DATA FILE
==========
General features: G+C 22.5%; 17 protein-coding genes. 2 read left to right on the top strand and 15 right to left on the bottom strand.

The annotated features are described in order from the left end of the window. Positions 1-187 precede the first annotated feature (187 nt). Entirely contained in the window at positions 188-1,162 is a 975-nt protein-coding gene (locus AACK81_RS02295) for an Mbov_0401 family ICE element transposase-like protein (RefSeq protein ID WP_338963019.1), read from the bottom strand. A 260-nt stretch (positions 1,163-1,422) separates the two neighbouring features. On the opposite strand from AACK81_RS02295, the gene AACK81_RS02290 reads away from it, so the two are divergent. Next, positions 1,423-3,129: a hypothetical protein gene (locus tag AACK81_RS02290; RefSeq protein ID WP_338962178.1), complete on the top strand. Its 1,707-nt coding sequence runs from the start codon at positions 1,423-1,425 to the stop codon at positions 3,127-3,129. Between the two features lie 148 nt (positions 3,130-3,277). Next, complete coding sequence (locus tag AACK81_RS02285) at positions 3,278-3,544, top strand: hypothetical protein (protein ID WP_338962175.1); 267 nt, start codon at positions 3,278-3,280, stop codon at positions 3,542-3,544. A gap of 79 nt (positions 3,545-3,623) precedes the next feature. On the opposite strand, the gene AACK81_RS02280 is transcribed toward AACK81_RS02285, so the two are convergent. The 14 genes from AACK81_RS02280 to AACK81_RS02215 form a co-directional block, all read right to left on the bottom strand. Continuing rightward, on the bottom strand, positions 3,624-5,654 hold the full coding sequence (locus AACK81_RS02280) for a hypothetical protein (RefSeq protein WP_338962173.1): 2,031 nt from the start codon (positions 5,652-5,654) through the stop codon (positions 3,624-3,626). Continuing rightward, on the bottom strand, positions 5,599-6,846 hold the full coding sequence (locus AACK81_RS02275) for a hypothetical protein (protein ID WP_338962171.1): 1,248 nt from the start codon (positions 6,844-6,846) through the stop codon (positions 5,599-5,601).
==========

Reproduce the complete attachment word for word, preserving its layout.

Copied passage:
General features: G+C 22.5%; 17 protein-coding genes. 2 read left to right on the top strand and 15 right to left on the bottom strand.

The annotated features are described in order from the left end of the window. Positions 1-187 precede the first annotated feature (187 nt). Entirely contained in the window at positions 188-1,162 is a 975-nt protein-coding gene (locus AACK81_RS02295) for an Mbov_0401 family ICE element transposase-like protein (RefSeq protein ID WP_338963019.1), read from the bottom strand. A 260-nt stretch (positions 1,163-1,422) separates the two neighbouring features. On the opposite strand from AACK81_RS02295, the gene AACK81_RS02290 reads away from it, so the two are divergent. Next, positions 1,423-3,129: a hypothetical protein gene (locus tag AACK81_RS02290; RefSeq protein ID WP_338962178.1), complete on the top strand. Its 1,707-nt coding sequence runs from the start codon at positions 1,423-1,425 to the stop codon at positions 3,127-3,129. Between the two features lie 148 nt (positions 3,130-3,277). Next, complete coding sequence (locus tag AACK81_RS02285) at positions 3,278-3,544, top strand: hypothetical protein (protein ID WP_338962175.1); 267 nt, start codon at positions 3,278-3,280, stop codon at positions 3,542-3,544. A gap of 79 nt (positions 3,545-3,623) precedes the next feature. On the opposite strand, the gene AACK81_RS02280 is transcribed toward AACK81_RS02285, so the two are convergent. The 14 genes from AACK81_RS02280 to AACK81_RS02215 form a co-directional block, all read right to left on the bottom strand. Continuing rightward, on the bottom strand, positions 3,624-5,654 hold the full coding sequence (locus AACK81_RS02280) for a hypothetical protein (RefSeq protein WP_338962173.1): 2,031 nt from the start codon (positions 5,652-5,654) through the stop codon (positions 3,624-3,626). Continuing rightward, on the bottom strand, positions 5,599-6,846 hold the full coding sequence (locus AACK81_RS02275) for a hypothetical protein (protein ID WP_338962171.1): 1,248 nt from the start codon (positions 6,844-6,846) through the stop codon (positions 5,599-5,601).